Delisting results a significant drop in liquidity as many platforms and brokers don’t allow trading in these exchanges. Involuntary delistings are rarely a good thing for investors and traders, unless you are short the shares or it’s part of a merger or being taken private. 

Listing Compliance 

The NASDAQ requires a share price of at least $1.00, at least 400 shareholders and shareholder equity valued at $10 million or total assets and revenues of $50 million or $50 million market value. 


One of the worst cases happens when a company declares bankruptcy. The inability to meet listing requirements as a going concern causes shares to involuntarily delist as the stock is plagued with uncertainty.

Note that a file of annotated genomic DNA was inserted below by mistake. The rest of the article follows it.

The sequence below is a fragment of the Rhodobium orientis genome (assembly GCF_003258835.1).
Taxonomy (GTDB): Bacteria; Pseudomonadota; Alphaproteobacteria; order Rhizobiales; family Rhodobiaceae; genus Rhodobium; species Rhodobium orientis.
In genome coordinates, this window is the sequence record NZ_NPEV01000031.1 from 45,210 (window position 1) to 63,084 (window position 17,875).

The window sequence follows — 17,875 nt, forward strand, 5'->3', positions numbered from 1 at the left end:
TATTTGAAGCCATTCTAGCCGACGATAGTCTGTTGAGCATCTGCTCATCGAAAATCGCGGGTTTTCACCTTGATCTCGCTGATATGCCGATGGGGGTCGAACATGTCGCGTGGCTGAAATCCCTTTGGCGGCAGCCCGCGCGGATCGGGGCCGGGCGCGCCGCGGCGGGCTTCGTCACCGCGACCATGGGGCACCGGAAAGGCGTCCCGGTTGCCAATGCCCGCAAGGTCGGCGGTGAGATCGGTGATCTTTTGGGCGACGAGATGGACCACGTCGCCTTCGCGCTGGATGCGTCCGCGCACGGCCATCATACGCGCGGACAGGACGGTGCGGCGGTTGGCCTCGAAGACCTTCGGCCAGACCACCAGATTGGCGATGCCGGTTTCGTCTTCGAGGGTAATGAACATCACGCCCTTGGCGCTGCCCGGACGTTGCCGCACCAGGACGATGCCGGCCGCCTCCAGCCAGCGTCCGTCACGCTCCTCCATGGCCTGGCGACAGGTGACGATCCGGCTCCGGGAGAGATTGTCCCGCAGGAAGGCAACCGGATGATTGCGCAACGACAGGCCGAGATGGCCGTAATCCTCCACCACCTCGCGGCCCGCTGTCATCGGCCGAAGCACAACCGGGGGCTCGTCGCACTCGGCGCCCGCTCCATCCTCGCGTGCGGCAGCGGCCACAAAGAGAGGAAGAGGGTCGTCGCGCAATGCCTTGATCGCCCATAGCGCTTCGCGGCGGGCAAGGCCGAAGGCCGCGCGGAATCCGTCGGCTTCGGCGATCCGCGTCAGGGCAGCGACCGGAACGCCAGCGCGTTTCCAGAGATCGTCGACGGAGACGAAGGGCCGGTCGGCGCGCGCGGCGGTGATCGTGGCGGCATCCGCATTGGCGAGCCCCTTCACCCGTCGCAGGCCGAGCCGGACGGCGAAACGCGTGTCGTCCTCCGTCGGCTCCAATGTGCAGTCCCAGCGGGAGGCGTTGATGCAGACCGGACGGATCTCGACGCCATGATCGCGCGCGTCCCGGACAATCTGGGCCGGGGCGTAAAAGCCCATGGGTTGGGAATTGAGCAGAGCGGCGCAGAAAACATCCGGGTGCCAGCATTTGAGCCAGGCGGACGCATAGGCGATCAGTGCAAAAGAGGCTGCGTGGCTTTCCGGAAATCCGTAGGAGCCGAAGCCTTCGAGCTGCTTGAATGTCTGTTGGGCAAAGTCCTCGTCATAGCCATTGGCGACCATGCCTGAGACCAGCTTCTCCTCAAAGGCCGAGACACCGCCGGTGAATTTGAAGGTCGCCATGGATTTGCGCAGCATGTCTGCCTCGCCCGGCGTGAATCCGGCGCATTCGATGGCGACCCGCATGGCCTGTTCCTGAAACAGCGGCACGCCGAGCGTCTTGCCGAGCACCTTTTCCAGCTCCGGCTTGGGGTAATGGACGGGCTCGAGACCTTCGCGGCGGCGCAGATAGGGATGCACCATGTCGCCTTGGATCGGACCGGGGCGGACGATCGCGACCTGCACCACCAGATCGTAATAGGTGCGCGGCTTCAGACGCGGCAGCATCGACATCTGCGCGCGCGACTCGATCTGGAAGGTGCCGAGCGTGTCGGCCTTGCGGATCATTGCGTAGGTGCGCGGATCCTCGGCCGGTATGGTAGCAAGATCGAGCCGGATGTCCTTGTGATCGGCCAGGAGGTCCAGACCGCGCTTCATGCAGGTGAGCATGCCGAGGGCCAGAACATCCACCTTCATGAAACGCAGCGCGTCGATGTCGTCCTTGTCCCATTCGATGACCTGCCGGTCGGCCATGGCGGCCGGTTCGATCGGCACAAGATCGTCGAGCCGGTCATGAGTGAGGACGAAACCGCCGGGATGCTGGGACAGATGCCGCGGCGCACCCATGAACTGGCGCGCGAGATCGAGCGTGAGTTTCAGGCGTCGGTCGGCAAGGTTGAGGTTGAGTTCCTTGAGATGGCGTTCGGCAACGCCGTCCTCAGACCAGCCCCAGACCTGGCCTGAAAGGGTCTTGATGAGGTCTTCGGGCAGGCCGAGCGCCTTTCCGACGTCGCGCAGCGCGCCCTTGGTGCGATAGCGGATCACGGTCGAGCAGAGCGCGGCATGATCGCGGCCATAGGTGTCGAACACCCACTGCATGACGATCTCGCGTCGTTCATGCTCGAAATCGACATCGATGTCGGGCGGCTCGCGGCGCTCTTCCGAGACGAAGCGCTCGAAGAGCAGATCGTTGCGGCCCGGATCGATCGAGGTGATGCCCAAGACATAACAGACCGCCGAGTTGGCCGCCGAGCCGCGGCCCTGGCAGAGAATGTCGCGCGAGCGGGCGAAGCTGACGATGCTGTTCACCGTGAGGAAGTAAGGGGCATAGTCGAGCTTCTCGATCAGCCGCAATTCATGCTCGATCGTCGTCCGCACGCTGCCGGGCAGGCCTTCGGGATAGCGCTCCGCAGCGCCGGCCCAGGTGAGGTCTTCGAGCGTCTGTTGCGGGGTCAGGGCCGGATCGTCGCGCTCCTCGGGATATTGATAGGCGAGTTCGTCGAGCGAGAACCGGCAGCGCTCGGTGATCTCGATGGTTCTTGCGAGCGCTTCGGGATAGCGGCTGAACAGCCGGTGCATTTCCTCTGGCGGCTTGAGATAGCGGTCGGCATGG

These stocks tend to face heavy liquidation driving prices down. Keep in mind that even if the company is able to recovery from bankruptcy, it may do so by issuing new shares while eliminating the old shares. This is bad news for original investors that are hoping for a turnaround as it can happen without them as the original shares become worthless.

Stocks that are delisted due to bankruptcy onto the OTCBB or Pink Sheets usually have a five letter ticker that ends with a “Q”.

How Long Does a Stock Delisting Take?